- Pat Yasinskas, ESPN Tampa Bay Buccaneers reporter
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As I drove down to Bradenton, Fla., back in February to interview some draft prospects at IMG Football Academy, I thought a lot about Carolina’s 2001 draft class. That’s because I was about to see a member of that class -- Chris Weinke, who now is IMG’s director of football operations.
I also was about to meet Boston College linebacker Luke Kuechly, who was preparing for the scouting combine under Weinke’s guidance. The Panthers used their first-round pick on Kuechly on Thursday night, but we’ll get back to Kuechly in just a minute. Let’s stick to the 2001 class for now.
As I drove, I thought about how that class might have been the best in franchise history (although the 2007 class that included Jon Beason, Ryan Kalil and Charles Johnson certainly is in the argument). But the 2001 draft is different in one regard. If not for a few twists of fate, it could have gone down as one of the greatest draft classes in NFL history.
Let’s start with the Panthers' third-round choice of Steve Smith, a wide receiver who is still with the Panthers and is still going strong. He at least has a shot at the Pro Football Hall of Fame. Weinke was the fourth-round choice. He got thrown into a bad situation as a rookie starter and never was “the guy’’ once John Fox took over the next year.
Safety Jarrod Cooper (a fifth-round choice) and running back Dee Brown (sixth round) also contributed as special-teams players and offensive lineman Louis Williams (seventh round) hung around for a bit, even though his claim to fame was his willingness to pick up a couple hundred bucks from teammates for practicing in shorts and a t-shirt on one of the coldest and snowiest days in Charlotte history.
Then, there was second-round choice Kris Jenkins. For a brief period, he was the best defensive tackle in the game. He was a major reason the Panthers went to the Super Bowl in the 2003 season. Jenkins’ career got sidetracked by two major knee injuries and he grew unhappy in Charlotte. He later went to the New York Jets and, for a short time, looked like the best defensive tackle in the game again. Then, he got hit with more injuries.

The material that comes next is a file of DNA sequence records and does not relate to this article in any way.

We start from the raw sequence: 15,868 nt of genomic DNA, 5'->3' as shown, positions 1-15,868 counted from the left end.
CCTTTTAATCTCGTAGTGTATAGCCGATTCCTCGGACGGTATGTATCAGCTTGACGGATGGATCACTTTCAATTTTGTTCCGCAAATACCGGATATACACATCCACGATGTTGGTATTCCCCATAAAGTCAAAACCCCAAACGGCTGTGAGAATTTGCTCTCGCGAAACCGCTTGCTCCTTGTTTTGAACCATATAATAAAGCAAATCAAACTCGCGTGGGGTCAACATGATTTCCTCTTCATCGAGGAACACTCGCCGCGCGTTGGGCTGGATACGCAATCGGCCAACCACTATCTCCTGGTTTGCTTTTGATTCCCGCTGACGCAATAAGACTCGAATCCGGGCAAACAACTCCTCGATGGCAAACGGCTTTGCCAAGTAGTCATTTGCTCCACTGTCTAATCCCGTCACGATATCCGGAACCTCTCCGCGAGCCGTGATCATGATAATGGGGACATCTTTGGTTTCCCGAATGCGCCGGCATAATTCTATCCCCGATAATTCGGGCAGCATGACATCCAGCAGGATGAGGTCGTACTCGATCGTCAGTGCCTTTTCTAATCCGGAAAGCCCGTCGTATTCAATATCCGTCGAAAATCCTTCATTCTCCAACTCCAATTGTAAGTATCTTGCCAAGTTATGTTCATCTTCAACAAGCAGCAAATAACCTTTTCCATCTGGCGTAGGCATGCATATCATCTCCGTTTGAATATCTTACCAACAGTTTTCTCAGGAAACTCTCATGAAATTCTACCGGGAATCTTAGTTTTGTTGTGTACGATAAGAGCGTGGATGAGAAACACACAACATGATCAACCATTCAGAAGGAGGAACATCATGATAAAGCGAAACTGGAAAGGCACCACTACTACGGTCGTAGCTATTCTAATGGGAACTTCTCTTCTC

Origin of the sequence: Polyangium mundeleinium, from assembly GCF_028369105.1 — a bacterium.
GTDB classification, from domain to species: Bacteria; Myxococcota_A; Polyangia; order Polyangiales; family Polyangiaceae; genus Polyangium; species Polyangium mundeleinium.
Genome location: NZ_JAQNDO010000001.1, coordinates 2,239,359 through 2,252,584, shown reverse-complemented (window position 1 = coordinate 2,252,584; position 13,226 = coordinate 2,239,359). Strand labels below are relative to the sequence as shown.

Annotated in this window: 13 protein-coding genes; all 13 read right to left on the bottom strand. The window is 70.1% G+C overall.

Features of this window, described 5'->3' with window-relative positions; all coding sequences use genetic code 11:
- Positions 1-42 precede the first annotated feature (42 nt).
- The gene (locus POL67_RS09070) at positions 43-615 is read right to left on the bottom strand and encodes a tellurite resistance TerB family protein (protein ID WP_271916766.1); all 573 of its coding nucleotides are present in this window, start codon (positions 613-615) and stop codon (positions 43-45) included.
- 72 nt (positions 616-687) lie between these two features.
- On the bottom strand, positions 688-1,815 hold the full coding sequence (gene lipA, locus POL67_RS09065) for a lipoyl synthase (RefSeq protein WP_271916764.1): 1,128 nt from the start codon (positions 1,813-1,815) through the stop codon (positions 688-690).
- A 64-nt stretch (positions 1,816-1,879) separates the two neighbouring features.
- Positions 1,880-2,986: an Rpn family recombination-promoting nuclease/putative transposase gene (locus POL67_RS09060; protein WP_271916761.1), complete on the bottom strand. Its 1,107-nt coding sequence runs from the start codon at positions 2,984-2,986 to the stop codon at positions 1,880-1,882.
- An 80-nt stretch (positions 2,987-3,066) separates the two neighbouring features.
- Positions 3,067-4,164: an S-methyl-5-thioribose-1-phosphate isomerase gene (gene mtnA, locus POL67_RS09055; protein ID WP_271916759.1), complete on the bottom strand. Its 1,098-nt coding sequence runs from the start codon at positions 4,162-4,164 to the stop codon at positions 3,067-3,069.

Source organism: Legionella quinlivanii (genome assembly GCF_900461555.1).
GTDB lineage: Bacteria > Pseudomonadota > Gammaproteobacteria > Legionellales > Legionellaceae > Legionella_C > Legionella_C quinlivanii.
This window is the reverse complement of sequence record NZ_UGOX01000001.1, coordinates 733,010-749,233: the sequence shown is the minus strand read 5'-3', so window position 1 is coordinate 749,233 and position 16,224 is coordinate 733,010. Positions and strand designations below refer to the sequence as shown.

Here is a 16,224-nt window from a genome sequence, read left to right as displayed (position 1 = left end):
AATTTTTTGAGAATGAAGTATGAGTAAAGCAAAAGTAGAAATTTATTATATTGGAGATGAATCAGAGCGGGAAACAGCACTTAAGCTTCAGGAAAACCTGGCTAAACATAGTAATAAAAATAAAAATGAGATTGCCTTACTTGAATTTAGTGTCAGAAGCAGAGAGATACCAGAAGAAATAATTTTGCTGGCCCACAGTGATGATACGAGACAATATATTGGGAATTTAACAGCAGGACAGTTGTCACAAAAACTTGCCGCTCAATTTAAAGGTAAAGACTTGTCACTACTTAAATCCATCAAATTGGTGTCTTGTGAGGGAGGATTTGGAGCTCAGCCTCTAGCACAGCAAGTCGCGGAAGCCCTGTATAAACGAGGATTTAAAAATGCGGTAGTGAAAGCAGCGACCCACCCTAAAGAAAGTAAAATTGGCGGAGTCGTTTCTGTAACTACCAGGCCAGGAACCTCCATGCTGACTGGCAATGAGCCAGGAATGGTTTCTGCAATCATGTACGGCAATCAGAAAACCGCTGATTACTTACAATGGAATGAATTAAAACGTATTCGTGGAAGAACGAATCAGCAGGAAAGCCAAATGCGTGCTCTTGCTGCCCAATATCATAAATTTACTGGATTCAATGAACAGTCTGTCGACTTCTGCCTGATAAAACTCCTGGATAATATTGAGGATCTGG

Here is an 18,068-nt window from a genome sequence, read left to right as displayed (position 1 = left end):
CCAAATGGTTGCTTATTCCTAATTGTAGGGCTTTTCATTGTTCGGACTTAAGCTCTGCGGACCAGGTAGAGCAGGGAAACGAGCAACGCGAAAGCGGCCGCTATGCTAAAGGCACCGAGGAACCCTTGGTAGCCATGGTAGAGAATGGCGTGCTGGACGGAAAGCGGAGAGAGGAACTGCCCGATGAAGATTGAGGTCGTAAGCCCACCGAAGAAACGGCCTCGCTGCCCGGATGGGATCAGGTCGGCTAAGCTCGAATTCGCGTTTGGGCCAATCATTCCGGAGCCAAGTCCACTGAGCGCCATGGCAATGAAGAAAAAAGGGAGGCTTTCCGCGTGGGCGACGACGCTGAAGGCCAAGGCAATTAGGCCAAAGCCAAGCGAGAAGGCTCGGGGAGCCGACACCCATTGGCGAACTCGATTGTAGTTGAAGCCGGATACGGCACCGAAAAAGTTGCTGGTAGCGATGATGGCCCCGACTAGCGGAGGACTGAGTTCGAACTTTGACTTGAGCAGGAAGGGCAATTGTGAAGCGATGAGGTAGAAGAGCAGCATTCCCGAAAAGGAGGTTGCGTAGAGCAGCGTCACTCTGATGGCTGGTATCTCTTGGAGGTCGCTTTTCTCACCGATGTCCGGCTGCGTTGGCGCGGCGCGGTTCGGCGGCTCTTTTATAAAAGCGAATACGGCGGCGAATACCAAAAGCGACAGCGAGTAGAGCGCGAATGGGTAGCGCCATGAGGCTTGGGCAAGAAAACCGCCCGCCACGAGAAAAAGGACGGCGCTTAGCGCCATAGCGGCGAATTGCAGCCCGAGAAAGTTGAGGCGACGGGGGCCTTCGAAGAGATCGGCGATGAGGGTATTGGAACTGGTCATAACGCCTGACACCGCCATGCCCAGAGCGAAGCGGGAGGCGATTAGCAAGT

Had Jenkins been able to stay healthy and happy, he might be in Hall of Fame discussions with Smith. Then, there’s the star-crossed case of Dan Morgan, the linebacker Carolina took in the first round of that draft.
“The best football player I’ve ever played with,’’ Jenkins told me last summer, soon after he announced his retirement.
People tend to forget how great Morgan was. That’s because his career was overshadowed by injuries, mostly concussions. Morgan spent seven seasons with Carolina, but never was able to play in more than 13 games in a season. In his last two years, he played in only four games.
But, in the few moments he was healthy, Morgan might have been the best player in this class. Remember Super Bowl XXXVIII? Morgan officially was in on 18 tackles in that game, but Carolina coaches put the number at 25. When Morgan was healthy, he was spectacular. Without all the injuries, Morgan might still be playing and he easily could be ahead of Smith and Jenkins in that hypothetical Hall of Fame conversation.
Through the years, I’ve discussed Morgan many times with Carolina general manager Marty Hurney. Coach George Seifert had the general-manager powers in that draft, but Hurney was part of the Carolina brain trust and moved into his current role the next year. When Hurney talks about Morgan, you hear bittersweet tones. Like everyone else in Carolina’s building that spent time around Morgan, Hurney talks glowingly about Morgan’s talent and how he was a true pro’s pro. Then, the injuries come up and that’s when the tone becomes sad. Hurney saw Morgan as a player that could have been truly special.
That’s why I have to wonder if Hurney was thinking about Morgan (and what he could have been) as he went through the draft process with Kuechly. I sure was. When Carolina’s pick was announced, my first thought was “Hurney just drafted a healthy Dan Morgan."
Kuechly is like Morgan in so many ways – a sideline-to-sideline linebacker who lives for football. Like Morgan, Kuechly had a highly-productive career from a strong college program.
Kuechly is coming in young, fresh and healthy. If he can stay that way, he could end up being the player Morgan never quite was able to become. That would make Hurney and a lot of Carolina fans very happy.
Keep Kuechly on the field for a decade and he could become a Pro Bowl regular. Maybe even, someday, a Hall of Famer.
As I drove down to Bradenton, Fla., back in February to interview some draft prospects at IMG Football Academy, I thought a lot about Carolina’s 2001 draft class.